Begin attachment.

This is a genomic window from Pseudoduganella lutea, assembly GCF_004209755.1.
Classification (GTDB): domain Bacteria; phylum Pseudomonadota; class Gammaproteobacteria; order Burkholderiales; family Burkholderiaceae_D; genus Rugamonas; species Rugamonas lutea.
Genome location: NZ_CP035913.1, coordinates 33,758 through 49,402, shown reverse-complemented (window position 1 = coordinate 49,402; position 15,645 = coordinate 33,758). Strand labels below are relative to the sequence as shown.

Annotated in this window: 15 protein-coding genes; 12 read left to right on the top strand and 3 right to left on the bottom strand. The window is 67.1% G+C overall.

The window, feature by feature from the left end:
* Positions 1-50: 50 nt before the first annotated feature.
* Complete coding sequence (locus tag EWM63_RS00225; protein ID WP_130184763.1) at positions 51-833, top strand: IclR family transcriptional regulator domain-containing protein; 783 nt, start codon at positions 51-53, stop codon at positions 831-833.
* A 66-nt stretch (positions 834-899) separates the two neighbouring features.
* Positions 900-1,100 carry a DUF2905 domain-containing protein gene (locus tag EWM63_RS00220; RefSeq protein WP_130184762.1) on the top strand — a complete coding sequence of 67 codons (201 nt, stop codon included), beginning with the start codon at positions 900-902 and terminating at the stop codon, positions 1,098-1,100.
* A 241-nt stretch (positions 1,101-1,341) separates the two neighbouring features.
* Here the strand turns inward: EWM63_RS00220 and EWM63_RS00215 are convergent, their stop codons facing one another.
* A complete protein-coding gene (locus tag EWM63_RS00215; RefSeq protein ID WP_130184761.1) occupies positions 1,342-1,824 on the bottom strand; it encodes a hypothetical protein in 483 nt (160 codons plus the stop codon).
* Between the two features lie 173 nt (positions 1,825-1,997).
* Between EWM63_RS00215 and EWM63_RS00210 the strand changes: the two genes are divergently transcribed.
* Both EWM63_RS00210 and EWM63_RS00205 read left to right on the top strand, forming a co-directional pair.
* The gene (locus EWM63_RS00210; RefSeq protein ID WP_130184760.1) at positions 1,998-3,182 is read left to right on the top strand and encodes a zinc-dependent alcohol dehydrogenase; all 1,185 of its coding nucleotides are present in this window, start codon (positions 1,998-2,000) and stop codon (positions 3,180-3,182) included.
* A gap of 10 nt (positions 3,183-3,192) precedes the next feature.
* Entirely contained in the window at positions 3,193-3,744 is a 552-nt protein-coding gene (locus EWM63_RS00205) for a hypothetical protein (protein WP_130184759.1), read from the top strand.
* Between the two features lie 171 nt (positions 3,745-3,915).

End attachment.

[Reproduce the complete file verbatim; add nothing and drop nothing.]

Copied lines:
This is a genomic window from Pseudoduganella lutea, assembly GCF_004209755.1.
Classification (GTDB): domain Bacteria; phylum Pseudomonadota; class Gammaproteobacteria; order Burkholderiales; family Burkholderiaceae_D; genus Rugamonas; species Rugamonas lutea.
Genome location: NZ_CP035913.1, coordinates 33,758 through 49,402, shown reverse-complemented (window position 1 = coordinate 49,402; position 15,645 = coordinate 33,758). Strand labels below are relative to the sequence as shown.

Annotated in this window: 15 protein-coding genes; 12 read left to right on the top strand and 3 right to left on the bottom strand. The window is 67.1% G+C overall.

The window, feature by feature from the left end:
* Positions 1-50: 50 nt before the first annotated feature.
* Complete coding sequence (locus tag EWM63_RS00225; protein ID WP_130184763.1) at positions 51-833, top strand: IclR family transcriptional regulator domain-containing protein; 783 nt, start codon at positions 51-53, stop codon at positions 831-833.
* A 66-nt stretch (positions 834-899) separates the two neighbouring features.
* Positions 900-1,100 carry a DUF2905 domain-containing protein gene (locus tag EWM63_RS00220; RefSeq protein WP_130184762.1) on the top strand — a complete coding sequence of 67 codons (201 nt, stop codon included), beginning with the start codon at positions 900-902 and terminating at the stop codon, positions 1,098-1,100.
* A 241-nt stretch (positions 1,101-1,341) separates the two neighbouring features.
* Here the strand turns inward: EWM63_RS00220 and EWM63_RS00215 are convergent, their stop codons facing one another.
* A complete protein-coding gene (locus tag EWM63_RS00215; RefSeq protein ID WP_130184761.1) occupies positions 1,342-1,824 on the bottom strand; it encodes a hypothetical protein in 483 nt (160 codons plus the stop codon).
* Between the two features lie 173 nt (positions 1,825-1,997).
* Between EWM63_RS00215 and EWM63_RS00210 the strand changes: the two genes are divergently transcribed.
* Both EWM63_RS00210 and EWM63_RS00205 read left to right on the top strand, forming a co-directional pair.
* The gene (locus EWM63_RS00210; RefSeq protein ID WP_130184760.1) at positions 1,998-3,182 is read left to right on the top strand and encodes a zinc-dependent alcohol dehydrogenase; all 1,185 of its coding nucleotides are present in this window, start codon (positions 1,998-2,000) and stop codon (positions 3,180-3,182) included.
* A gap of 10 nt (positions 3,183-3,192) precedes the next feature.
* Entirely contained in the window at positions 3,193-3,744 is a 552-nt protein-coding gene (locus EWM63_RS00205) for a hypothetical protein (protein WP_130184759.1), read from the top strand.
* Between the two features lie 171 nt (positions 3,745-3,915).